Greenpoint Gazette

Contextual Rezoning in Full Effect

BY Juliet Linderman

In a gritty city like Brooklyn, neighborhood character is particularly important and on Thursday the City Council wasted no time voting in favor of adopting the Greenpoint/Williamsburg contextual rezoning, which is now in full effect. A plan that has been in the works for several years, the contextual rezoning will enforce a height cap of six stories on all new buildings erected in the qualifying 175-block area stretching from Clay Street in the north to Scholes and Maujer Streets in the south; the area rezoned by the 2005 Greenpoint-Williamsburg Waterfront Rezoning in the west to the manufacturing areas in Greenpoint and Williamsburg in the east.
Contextual zoning districts regulate the height and bulk of all new buildings, their setback from the street line and their width along the street frontage to produce buildings that are consistent with existing neighborhood character.
“I am very pleased that the City Council passed this contextual rezoning and I believe that it will go a long way towards preserving the neighborhood character of Williamsburg and Greenpoint,” said Councilmember David Yassky, a longtime advocate of contextual rezoning.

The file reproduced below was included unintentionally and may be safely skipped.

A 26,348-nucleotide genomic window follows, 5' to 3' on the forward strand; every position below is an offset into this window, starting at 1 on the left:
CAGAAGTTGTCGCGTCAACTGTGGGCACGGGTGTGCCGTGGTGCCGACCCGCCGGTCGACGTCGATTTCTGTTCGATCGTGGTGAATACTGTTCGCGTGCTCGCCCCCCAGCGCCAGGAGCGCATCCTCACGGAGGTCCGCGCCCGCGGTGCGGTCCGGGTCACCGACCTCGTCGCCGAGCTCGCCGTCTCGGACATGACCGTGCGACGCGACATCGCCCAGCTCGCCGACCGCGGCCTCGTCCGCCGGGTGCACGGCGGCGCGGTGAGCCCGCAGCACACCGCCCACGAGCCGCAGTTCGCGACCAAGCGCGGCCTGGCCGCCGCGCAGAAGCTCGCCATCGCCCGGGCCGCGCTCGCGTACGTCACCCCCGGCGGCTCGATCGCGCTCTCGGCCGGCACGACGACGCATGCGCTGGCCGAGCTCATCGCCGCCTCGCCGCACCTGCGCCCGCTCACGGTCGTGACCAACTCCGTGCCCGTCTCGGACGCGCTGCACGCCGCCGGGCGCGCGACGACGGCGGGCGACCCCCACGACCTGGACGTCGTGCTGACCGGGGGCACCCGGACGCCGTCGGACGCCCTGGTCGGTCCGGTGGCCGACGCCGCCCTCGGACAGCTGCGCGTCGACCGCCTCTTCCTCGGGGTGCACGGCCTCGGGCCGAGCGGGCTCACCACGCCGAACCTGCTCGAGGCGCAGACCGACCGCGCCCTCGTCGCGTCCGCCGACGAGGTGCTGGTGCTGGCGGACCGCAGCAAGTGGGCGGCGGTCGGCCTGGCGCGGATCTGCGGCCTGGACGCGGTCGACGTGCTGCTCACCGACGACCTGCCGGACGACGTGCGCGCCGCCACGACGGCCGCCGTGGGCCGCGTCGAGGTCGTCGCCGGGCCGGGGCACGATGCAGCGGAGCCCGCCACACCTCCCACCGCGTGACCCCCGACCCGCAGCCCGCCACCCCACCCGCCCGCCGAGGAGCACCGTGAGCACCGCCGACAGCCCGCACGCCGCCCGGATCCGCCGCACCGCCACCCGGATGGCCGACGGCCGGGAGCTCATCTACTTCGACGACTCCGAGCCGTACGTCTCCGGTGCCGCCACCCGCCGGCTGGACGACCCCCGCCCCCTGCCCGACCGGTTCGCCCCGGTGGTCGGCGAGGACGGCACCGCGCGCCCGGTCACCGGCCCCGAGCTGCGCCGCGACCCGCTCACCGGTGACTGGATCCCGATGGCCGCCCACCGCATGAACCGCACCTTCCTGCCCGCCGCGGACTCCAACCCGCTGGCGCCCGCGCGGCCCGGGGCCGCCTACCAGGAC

However, with the approval of contextual rezoning looming, in the past few months several neighborhood property owners began expediting their projects, laying the foundation for high-rises as quickly as possible in order to skirt the height ordinance. Property owners that did not manage to lay 100 per cent of their foundation before the new rezoning was adopted must now apply for a height/bulk variance from the Department of Buildings, at which point they will either be granted permission to proceed with their original plans, or required to submit new ones in compliance with the limitations of the zoning if they wish to continue renovations.

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